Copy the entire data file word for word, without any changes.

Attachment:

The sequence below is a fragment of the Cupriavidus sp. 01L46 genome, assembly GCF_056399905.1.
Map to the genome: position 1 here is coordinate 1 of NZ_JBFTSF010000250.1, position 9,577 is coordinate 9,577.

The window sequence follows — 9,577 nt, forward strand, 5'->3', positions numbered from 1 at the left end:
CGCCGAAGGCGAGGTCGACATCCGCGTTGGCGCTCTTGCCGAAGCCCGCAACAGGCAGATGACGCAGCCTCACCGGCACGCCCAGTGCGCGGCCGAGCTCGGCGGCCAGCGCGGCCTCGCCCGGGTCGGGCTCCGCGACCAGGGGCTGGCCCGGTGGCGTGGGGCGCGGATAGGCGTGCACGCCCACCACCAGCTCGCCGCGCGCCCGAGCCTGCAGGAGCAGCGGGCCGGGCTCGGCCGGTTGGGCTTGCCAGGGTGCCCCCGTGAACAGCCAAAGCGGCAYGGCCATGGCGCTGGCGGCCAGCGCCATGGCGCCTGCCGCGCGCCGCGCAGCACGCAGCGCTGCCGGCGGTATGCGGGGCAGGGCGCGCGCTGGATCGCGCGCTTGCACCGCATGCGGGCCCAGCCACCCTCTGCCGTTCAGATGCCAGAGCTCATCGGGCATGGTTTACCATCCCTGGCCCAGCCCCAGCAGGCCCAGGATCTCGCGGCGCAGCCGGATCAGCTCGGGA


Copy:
The sequence below is a fragment of the Cupriavidus sp. 01L46 genome, assembly GCF_056399905.1.
Map to the genome: position 1 here is coordinate 1 of NZ_JBFTSF010000250.1, position 9,577 is coordinate 9,577.

The window sequence follows — 9,577 nt, forward strand, 5'->3', positions numbered from 1 at the left end:
CGCCGAAGGCGAGGTCGACATCCGCGTTGGCGCTCTTGCCGAAGCCCGCAACAGGCAGATGACGCAGCCTCACCGGCACGCCCAGTGCGCGGCCGAGCTCGGCGGCCAGCGCGGCCTCGCCCGGGTCGGGCTCCGCGACCAGGGGCTGGCCCGGTGGCGTGGGGCGCGGATAGGCGTGCACGCCCACCACCAGCTCGCCGCGCGCCCGAGCCTGCAGGAGCAGCGGGCCGGGCTCGGCCGGTTGGGCTTGCCAGGGTGCCCCCGTGAACAGCCAAAGCGGCAYGGCCATGGCGCTGGCGGCCAGCGCCATGGCGCCTGCCGCGCGCCGCGCAGCACGCAGCGCTGCCGGCGGTATGCGGGGCAGGGCGCGCGCTGGATCGCGCGCTTGCACCGCATGCGGGCCCAGCCACCCTCTGCCGTTCAGATGCCAGAGCTCATCGGGCATGGTTTACCATCCCTGGCCCAGCCCCAGCAGGCCCAGGATCTCGCGGCGCAGCCGGATCAGCTCGGGA